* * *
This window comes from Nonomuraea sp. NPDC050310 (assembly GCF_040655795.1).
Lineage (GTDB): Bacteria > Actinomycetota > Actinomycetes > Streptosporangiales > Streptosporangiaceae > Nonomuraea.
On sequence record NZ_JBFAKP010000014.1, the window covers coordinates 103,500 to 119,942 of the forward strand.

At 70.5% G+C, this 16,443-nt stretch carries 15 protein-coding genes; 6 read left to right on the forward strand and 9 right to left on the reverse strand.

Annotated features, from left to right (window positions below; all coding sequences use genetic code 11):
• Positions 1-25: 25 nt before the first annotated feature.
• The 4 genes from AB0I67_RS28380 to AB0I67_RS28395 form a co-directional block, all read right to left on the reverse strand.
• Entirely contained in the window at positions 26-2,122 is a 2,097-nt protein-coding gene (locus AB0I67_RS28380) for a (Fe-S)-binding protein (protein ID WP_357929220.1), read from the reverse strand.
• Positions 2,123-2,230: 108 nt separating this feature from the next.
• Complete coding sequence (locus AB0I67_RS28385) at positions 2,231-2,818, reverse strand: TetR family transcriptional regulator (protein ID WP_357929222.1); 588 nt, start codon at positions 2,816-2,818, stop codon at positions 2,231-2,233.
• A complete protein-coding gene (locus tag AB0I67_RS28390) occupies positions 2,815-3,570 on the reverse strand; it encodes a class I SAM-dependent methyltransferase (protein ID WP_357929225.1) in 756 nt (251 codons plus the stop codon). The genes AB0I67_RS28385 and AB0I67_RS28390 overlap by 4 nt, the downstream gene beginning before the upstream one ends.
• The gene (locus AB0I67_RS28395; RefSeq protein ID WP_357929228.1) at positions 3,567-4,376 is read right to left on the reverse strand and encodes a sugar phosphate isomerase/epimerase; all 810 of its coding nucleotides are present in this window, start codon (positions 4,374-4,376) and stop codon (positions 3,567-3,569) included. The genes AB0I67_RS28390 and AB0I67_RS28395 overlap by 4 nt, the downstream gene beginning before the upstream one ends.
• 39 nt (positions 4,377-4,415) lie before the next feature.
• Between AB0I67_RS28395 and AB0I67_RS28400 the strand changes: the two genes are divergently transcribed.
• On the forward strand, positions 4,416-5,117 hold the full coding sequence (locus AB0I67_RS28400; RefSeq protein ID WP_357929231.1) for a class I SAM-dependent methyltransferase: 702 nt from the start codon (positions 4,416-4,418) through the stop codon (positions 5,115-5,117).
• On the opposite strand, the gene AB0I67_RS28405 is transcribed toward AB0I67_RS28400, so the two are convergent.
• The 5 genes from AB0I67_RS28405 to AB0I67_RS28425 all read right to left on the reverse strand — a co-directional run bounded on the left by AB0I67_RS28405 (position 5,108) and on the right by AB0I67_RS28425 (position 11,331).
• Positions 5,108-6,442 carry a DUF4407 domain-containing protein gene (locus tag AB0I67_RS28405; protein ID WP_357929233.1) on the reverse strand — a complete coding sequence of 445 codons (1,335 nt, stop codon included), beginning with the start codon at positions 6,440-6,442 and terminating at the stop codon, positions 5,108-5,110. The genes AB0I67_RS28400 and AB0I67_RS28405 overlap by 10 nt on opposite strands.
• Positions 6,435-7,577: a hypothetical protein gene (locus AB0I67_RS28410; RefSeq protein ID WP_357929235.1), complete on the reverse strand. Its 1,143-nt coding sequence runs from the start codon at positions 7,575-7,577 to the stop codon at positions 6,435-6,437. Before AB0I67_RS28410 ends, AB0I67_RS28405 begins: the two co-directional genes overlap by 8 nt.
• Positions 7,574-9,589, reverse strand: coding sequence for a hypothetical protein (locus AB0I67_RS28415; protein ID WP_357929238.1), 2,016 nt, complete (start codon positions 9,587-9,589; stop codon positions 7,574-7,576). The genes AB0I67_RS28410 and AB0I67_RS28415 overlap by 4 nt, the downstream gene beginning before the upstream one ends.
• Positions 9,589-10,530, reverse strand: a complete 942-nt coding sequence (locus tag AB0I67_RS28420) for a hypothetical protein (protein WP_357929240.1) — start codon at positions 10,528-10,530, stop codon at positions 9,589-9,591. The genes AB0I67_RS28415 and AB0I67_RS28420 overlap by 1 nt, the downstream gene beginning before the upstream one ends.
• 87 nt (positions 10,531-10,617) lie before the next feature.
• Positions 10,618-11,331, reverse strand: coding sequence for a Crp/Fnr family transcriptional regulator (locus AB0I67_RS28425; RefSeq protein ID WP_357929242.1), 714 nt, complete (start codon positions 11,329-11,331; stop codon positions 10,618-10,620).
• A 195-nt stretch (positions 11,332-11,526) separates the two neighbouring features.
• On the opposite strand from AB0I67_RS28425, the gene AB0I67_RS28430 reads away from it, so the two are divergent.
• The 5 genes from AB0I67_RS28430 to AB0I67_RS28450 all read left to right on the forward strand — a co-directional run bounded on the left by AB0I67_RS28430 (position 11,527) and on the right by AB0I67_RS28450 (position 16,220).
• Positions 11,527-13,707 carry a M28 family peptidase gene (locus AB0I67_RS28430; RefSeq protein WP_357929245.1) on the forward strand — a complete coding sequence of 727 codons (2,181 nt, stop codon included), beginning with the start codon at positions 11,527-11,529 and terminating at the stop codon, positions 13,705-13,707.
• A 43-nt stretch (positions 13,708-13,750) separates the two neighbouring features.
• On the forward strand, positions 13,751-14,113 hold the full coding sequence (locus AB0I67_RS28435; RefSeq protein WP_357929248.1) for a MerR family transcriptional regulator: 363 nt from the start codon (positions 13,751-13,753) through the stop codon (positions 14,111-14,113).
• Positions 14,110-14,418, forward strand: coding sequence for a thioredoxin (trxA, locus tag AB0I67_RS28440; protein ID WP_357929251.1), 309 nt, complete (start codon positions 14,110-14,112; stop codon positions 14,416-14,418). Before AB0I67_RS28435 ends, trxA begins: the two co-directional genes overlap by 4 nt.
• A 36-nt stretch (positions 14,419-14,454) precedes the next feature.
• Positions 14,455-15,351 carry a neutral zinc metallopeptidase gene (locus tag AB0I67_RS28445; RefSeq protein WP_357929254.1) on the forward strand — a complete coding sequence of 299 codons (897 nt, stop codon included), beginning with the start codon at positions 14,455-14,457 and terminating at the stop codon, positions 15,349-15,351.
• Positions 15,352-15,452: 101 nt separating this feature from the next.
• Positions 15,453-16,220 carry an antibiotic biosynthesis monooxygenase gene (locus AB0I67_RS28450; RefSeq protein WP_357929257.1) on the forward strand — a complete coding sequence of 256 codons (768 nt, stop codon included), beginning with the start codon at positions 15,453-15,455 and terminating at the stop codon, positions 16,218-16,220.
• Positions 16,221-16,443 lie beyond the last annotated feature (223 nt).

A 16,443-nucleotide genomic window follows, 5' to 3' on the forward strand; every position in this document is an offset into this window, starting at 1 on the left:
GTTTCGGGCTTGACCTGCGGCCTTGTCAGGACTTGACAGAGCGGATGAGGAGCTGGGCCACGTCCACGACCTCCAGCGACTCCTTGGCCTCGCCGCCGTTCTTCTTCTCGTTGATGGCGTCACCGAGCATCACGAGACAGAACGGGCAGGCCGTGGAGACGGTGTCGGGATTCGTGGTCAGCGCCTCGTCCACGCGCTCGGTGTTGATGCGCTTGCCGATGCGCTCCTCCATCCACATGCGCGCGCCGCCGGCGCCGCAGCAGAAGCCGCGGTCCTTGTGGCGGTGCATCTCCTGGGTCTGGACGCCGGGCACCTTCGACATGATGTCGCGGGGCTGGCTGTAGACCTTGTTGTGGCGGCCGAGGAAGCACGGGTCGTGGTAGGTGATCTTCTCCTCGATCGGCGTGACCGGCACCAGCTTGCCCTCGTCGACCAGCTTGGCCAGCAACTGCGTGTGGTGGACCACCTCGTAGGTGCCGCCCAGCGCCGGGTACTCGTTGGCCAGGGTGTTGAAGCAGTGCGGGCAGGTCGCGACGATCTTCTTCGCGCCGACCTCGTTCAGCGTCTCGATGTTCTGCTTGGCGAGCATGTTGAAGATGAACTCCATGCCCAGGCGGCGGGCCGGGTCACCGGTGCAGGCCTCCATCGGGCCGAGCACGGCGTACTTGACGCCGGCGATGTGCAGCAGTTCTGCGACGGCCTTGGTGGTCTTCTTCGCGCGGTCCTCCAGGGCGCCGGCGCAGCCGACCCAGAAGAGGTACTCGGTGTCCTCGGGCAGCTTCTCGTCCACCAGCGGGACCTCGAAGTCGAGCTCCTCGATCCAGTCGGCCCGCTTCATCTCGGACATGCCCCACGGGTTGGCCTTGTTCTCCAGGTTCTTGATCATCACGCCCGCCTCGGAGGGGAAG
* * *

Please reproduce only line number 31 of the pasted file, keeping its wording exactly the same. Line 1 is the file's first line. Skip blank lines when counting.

• A 36-nt stretch (positions 14,419-14,454) precedes the next feature.